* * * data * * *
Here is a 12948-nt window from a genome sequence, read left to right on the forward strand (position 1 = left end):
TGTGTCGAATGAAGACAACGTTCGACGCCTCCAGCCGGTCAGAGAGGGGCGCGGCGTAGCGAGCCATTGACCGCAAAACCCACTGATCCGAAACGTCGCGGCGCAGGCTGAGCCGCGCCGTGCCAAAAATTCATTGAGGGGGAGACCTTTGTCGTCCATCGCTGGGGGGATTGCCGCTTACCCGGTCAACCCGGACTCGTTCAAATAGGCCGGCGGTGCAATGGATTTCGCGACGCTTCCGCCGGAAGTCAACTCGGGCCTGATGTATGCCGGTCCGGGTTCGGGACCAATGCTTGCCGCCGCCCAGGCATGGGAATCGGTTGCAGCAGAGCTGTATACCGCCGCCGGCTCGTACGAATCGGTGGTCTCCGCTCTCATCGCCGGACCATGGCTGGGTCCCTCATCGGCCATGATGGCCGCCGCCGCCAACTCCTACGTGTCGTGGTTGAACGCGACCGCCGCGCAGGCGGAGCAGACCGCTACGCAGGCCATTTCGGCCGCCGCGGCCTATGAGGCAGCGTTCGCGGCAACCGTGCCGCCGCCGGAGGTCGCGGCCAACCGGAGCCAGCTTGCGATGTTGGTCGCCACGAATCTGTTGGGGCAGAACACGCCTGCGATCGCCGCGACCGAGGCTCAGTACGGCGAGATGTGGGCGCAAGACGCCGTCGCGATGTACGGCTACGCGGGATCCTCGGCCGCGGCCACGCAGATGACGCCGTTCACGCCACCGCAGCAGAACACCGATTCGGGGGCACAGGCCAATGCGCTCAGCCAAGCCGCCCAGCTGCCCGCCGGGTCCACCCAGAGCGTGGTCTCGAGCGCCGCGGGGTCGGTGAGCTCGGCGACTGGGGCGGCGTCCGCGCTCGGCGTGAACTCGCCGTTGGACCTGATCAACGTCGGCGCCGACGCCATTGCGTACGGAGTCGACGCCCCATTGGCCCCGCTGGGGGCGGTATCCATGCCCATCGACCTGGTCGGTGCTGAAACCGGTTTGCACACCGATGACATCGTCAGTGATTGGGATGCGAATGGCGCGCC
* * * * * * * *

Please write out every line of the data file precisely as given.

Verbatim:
Here is a 12948-nt window from a genome sequence, read left to right on the forward strand (position 1 = left end):
TGTGTCGAATGAAGACAACGTTCGACGCCTCCAGCCGGTCAGAGAGGGGCGCGGCGTAGCGAGCCATTGACCGCAAAACCCACTGATCCGAAACGTCGCGGCGCAGGCTGAGCCGCGCCGTGCCAAAAATTCATTGAGGGGGAGACCTTTGTCGTCCATCGCTGGGGGGATTGCCGCTTACCCGGTCAACCCGGACTCGTTCAAATAGGCCGGCGGTGCAATGGATTTCGCGACGCTTCCGCCGGAAGTCAACTCGGGCCTGATGTATGCCGGTCCGGGTTCGGGACCAATGCTTGCCGCCGCCCAGGCATGGGAATCGGTTGCAGCAGAGCTGTATACCGCCGCCGGCTCGTACGAATCGGTGGTCTCCGCTCTCATCGCCGGACCATGGCTGGGTCCCTCATCGGCCATGATGGCCGCCGCCGCCAACTCCTACGTGTCGTGGTTGAACGCGACCGCCGCGCAGGCGGAGCAGACCGCTACGCAGGCCATTTCGGCCGCCGCGGCCTATGAGGCAGCGTTCGCGGCAACCGTGCCGCCGCCGGAGGTCGCGGCCAACCGGAGCCAGCTTGCGATGTTGGTCGCCACGAATCTGTTGGGGCAGAACACGCCTGCGATCGCCGCGACCGAGGCTCAGTACGGCGAGATGTGGGCGCAAGACGCCGTCGCGATGTACGGCTACGCGGGATCCTCGGCCGCGGCCACGCAGATGACGCCGTTCACGCCACCGCAGCAGAACACCGATTCGGGGGCACAGGCCAATGCGCTCAGCCAAGCCGCCCAGCTGCCCGCCGGGTCCACCCAGAGCGTGGTCTCGAGCGCCGCGGGGTCGGTGAGCTCGGCGACTGGGGCGGCGTCCGCGCTCGGCGTGAACTCGCCGTTGGACCTGATCAACGTCGGCGCCGACGCCATTGCGTACGGAGTCGACGCCCCATTGGCCCCGCTGGGGGCGGTATCCATGCCCATCGACCTGGTCGGTGCTGAAACCGGTTTGCACACCGATGACATCGTCAGTGATTGGGATGCGAATGGCGCGCC